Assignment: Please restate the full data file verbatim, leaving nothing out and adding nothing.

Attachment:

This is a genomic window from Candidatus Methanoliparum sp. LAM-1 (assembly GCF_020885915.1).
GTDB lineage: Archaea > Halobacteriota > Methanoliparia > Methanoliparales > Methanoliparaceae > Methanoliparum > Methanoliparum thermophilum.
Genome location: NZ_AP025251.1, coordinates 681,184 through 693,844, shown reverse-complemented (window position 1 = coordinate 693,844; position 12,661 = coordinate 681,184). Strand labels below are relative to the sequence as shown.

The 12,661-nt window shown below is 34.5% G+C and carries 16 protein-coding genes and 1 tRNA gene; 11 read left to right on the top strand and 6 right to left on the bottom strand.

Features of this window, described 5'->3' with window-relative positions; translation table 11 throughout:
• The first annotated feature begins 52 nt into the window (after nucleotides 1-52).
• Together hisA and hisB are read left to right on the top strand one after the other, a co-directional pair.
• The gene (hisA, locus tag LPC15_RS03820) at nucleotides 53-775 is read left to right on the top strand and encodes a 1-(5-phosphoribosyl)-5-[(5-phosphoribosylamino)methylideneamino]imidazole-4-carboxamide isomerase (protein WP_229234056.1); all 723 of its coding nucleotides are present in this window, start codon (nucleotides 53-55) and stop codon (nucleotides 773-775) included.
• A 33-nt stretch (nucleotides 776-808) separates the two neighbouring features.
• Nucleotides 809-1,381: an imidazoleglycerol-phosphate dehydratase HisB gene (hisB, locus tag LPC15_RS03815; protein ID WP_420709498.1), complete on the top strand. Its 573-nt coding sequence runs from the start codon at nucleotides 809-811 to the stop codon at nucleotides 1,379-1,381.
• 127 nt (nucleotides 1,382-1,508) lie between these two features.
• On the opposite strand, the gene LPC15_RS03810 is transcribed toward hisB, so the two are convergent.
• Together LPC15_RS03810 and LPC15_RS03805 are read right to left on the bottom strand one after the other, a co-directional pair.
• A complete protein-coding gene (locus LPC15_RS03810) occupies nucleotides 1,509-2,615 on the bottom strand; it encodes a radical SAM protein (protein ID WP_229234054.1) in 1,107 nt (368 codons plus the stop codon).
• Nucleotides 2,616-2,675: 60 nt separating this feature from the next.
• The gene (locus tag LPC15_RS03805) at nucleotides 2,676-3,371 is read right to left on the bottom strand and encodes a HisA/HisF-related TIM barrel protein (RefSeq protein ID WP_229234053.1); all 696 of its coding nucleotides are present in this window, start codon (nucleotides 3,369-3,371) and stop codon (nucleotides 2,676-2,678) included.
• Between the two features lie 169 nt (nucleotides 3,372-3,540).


This is a genomic window from Candidatus Methanoliparum sp. LAM-1 (assembly GCF_020885915.1).
GTDB lineage: Archaea > Halobacteriota > Methanoliparia > Methanoliparales > Methanoliparaceae > Methanoliparum > Methanoliparum thermophilum.
Genome location: NZ_AP025251.1, coordinates 681,184 through 693,844, shown reverse-complemented (window position 1 = coordinate 693,844; position 12,661 = coordinate 681,184). Strand labels below are relative to the sequence as shown.

The 12,661-nt window shown below is 34.5% G+C and carries 16 protein-coding genes and 1 tRNA gene; 11 read left to right on the top strand and 6 right to left on the bottom strand.

Features of this window, described 5'->3' with window-relative positions; translation table 11 throughout:
• The first annotated feature begins 52 nt into the window (after nucleotides 1-52).
• Together hisA and hisB are read left to right on the top strand one after the other, a co-directional pair.
• The gene (hisA, locus tag LPC15_RS03820) at nucleotides 53-775 is read left to right on the top strand and encodes a 1-(5-phosphoribosyl)-5-[(5-phosphoribosylamino)methylideneamino]imidazole-4-carboxamide isomerase (protein WP_229234056.1); all 723 of its coding nucleotides are present in this window, start codon (nucleotides 53-55) and stop codon (nucleotides 773-775) included.
• A 33-nt stretch (nucleotides 776-808) separates the two neighbouring features.
• Nucleotides 809-1,381: an imidazoleglycerol-phosphate dehydratase HisB gene (hisB, locus tag LPC15_RS03815; protein ID WP_420709498.1), complete on the top strand. Its 573-nt coding sequence runs from the start codon at nucleotides 809-811 to the stop codon at nucleotides 1,379-1,381.
• 127 nt (nucleotides 1,382-1,508) lie between these two features.
• On the opposite strand, the gene LPC15_RS03810 is transcribed toward hisB, so the two are convergent.
• Together LPC15_RS03810 and LPC15_RS03805 are read right to left on the bottom strand one after the other, a co-directional pair.
• A complete protein-coding gene (locus LPC15_RS03810) occupies nucleotides 1,509-2,615 on the bottom strand; it encodes a radical SAM protein (protein ID WP_229234054.1) in 1,107 nt (368 codons plus the stop codon).
• Nucleotides 2,616-2,675: 60 nt separating this feature from the next.
• The gene (locus tag LPC15_RS03805) at nucleotides 2,676-3,371 is read right to left on the bottom strand and encodes a HisA/HisF-related TIM barrel protein (RefSeq protein ID WP_229234053.1); all 696 of its coding nucleotides are present in this window, start codon (nucleotides 3,369-3,371) and stop codon (nucleotides 2,676-2,678) included.
• Between the two features lie 169 nt (nucleotides 3,372-3,540).